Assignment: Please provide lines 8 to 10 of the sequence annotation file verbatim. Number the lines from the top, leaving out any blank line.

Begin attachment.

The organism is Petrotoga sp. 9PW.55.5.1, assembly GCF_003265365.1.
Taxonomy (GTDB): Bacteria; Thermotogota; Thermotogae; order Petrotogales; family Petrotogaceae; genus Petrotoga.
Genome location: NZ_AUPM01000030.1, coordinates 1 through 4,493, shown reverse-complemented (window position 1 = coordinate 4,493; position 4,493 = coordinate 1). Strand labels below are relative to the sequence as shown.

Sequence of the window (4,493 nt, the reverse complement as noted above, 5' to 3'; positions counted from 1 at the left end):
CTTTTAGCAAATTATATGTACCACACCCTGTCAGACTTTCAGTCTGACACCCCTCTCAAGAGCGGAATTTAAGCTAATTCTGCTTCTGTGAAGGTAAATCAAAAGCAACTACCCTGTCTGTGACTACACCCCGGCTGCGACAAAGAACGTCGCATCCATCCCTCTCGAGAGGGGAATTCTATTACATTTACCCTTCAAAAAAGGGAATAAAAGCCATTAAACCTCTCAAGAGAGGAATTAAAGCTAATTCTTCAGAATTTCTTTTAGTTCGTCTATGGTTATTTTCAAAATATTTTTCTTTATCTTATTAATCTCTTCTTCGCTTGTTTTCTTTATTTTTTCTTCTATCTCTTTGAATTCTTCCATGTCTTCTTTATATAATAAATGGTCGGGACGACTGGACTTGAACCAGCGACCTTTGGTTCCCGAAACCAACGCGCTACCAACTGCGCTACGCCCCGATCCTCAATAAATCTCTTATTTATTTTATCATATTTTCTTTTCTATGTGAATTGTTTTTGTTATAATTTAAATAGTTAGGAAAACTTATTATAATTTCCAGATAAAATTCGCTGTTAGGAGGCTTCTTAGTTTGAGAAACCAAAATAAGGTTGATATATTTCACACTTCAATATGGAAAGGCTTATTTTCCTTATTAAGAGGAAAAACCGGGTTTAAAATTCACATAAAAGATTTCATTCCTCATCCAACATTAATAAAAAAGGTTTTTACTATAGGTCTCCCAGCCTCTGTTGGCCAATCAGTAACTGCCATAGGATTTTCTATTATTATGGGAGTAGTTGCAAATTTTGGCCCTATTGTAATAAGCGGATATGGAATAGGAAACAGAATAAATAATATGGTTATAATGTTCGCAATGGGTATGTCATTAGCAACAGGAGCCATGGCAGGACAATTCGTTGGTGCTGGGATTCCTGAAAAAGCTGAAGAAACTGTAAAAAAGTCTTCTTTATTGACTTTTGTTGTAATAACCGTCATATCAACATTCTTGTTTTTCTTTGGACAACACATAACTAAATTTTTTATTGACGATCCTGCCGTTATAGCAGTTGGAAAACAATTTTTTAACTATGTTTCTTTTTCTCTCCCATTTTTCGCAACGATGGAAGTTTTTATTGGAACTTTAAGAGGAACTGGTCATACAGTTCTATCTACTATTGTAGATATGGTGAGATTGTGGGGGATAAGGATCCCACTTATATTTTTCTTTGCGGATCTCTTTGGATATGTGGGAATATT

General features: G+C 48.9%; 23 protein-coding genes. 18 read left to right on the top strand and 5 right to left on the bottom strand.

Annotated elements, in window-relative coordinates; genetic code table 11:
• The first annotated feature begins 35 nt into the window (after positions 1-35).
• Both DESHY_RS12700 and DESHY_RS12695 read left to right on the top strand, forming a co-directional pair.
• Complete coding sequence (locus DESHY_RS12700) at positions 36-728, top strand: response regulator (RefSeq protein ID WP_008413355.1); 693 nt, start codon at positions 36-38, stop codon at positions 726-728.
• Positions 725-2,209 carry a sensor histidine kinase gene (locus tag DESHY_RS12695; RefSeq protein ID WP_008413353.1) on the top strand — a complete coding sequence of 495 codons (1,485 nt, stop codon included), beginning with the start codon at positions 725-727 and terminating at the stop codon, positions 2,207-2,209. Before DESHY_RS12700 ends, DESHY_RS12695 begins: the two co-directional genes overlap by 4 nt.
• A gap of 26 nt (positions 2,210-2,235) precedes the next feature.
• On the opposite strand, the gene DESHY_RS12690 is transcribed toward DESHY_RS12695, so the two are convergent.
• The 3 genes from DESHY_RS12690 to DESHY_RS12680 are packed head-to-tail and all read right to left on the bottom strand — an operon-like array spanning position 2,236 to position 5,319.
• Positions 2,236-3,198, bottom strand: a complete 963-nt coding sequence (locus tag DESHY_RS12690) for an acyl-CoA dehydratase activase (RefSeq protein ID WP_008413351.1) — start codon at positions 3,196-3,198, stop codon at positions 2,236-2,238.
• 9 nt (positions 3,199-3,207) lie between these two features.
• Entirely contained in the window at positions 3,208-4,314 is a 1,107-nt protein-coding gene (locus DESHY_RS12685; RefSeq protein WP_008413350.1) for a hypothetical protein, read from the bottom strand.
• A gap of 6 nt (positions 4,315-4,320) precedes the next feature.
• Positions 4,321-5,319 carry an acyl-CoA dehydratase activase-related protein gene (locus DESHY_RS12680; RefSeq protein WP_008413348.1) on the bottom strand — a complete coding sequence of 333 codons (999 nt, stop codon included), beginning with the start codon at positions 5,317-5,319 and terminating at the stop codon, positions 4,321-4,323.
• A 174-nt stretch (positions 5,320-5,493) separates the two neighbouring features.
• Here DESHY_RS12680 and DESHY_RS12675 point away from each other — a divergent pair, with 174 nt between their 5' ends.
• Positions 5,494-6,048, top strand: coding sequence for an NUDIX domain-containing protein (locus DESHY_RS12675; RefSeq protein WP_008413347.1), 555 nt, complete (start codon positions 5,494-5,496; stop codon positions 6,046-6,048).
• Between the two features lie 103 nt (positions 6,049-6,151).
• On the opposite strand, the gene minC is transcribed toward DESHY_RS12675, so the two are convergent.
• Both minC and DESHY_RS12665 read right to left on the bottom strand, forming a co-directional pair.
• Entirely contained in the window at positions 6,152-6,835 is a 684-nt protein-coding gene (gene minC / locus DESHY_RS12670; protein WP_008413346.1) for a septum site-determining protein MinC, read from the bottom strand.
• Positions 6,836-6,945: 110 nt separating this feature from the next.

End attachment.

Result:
• The first annotated feature begins 35 nt into the window (after positions 1-35).
• Both DESHY_RS12700 and DESHY_RS12695 read left to right on the top strand, forming a co-directional pair.
• Complete coding sequence (locus DESHY_RS12700) at positions 36-728, top strand: response regulator (RefSeq protein ID WP_008413355.1); 693 nt, start codon at positions 36-38, stop codon at positions 726-728.